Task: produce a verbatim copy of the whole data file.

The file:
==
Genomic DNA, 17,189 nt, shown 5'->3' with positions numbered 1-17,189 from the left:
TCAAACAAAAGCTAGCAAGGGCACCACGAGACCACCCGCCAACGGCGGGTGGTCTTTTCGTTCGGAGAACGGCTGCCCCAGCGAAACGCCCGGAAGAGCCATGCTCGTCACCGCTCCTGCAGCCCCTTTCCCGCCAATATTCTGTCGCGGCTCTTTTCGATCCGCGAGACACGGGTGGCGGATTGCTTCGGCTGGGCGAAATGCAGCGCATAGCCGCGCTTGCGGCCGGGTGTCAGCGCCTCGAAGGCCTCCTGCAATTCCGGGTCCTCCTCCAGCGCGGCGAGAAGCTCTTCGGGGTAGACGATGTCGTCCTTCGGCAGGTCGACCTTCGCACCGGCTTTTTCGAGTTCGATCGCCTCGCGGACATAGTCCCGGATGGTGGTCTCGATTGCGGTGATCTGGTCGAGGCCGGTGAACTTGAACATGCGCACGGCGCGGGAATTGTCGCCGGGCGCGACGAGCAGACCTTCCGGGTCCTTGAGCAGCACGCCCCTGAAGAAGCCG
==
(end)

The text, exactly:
Genomic DNA, 17,189 nt, shown 5'->3' with positions numbered 1-17,189 from the left:
TCAAACAAAAGCTAGCAAGGGCACCACGAGACCACCCGCCAACGGCGGGTGGTCTTTTCGTTCGGAGAACGGCTGCCCCAGCGAAACGCCCGGAAGAGCCATGCTCGTCACCGCTCCTGCAGCCCCTTTCCCGCCAATATTCTGTCGCGGCTCTTTTCGATCCGCGAGACACGGGTGGCGGATTGCTTCGGCTGGGCGAAATGCAGCGCATAGCCGCGCTTGCGGCCGGGTGTCAGCGCCTCGAAGGCCTCCTGCAATTCCGGGTCCTCCTCCAGCGCGGCGAGAAGCTCTTCGGGGTAGACGATGTCGTCCTTCGGCAGGTCGACCTTCGCACCGGCTTTTTCGAGTTCGATCGCCTCGCGGACATAGTCCCGGATGGTGGTCTCGATTGCGGTGATCTGGTCGAGGCCGGTGAACTTGAACATGCGCACGGCGCGGGAATTGTCGCCGGGCGCGACGAGCAGACCTTCCGGGTCCTTGAGCAGCACGCCCCTGAAGAAGCCG